Several flexible and economical service and support options are available to Lisa users, including Apple's toll-free number where a Lisa specialist will be able to answer questions on any part of the system. The same number will carry information on all software updates. As with other Apple products, AppleCare Carry-In Service is available. Or, users may prefer to take advantage of Apple's on-site service program, a joint effort between Apple and RCA. In addition, Apple can provide in-house training for large firms wishing to do their own maintenance.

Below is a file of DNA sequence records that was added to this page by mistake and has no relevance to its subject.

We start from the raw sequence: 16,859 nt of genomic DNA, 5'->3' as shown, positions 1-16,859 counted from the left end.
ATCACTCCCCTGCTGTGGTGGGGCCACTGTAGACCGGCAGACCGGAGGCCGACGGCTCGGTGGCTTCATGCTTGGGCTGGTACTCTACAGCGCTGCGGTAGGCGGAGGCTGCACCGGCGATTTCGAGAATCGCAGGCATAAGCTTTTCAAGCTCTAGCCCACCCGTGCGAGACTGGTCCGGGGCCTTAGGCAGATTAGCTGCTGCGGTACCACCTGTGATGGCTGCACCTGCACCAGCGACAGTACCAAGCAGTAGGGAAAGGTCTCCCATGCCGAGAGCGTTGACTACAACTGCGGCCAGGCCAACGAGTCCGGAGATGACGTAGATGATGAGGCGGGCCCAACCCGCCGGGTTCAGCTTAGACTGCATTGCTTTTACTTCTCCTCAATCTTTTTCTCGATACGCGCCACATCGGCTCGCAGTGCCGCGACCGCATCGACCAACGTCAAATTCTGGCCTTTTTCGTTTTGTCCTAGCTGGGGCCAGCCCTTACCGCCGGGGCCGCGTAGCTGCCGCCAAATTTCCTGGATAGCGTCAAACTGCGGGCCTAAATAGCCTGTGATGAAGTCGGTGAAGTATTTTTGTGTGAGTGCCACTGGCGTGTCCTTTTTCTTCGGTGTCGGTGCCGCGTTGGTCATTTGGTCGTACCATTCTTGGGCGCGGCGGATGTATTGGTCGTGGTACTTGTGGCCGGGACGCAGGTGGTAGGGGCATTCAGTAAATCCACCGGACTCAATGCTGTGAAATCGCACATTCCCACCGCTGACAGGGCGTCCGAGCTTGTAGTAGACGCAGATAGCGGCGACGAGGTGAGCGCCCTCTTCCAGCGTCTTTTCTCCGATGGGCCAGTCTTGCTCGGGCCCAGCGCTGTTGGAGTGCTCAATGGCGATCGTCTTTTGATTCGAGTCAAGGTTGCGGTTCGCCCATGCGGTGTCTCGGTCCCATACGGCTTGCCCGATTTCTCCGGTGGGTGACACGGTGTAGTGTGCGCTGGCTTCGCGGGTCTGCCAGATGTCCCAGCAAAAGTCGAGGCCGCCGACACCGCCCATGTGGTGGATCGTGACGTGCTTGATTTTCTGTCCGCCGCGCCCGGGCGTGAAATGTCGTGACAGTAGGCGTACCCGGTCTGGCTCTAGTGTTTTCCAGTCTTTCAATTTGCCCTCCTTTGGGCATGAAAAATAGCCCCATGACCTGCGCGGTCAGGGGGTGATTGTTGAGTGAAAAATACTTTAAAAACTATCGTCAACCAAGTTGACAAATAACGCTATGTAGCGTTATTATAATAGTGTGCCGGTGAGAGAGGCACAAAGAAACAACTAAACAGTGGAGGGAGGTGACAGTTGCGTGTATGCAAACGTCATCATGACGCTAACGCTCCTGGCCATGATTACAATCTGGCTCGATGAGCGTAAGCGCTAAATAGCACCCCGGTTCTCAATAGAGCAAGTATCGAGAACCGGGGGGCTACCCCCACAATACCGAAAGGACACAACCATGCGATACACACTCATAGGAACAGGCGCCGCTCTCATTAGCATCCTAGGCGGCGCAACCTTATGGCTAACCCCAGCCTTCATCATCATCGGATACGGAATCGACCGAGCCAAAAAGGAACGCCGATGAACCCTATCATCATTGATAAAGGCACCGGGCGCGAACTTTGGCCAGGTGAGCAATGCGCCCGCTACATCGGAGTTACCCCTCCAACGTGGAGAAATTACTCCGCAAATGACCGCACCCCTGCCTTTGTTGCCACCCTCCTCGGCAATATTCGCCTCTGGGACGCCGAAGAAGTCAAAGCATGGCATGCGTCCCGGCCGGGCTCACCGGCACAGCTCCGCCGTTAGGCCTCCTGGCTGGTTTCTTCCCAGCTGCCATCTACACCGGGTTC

Price And Availability

The Lisa system includes the computer with one megabyte of read/write memory and two built-in floppy disk drives, a five-megabyte ProFile, and the six integrated application programs. This system has a suggested retail price of $9995, and will be available from authorized Lisa dealers in the United States in spring 1983. LisaTerminal also will be available in spring 1983. Several foreign language versions of Lisa will be introduced worldwide in summer 1983. AppleNet, the Ethernet interface device, and the 3270 data communication package will be available in late 1983.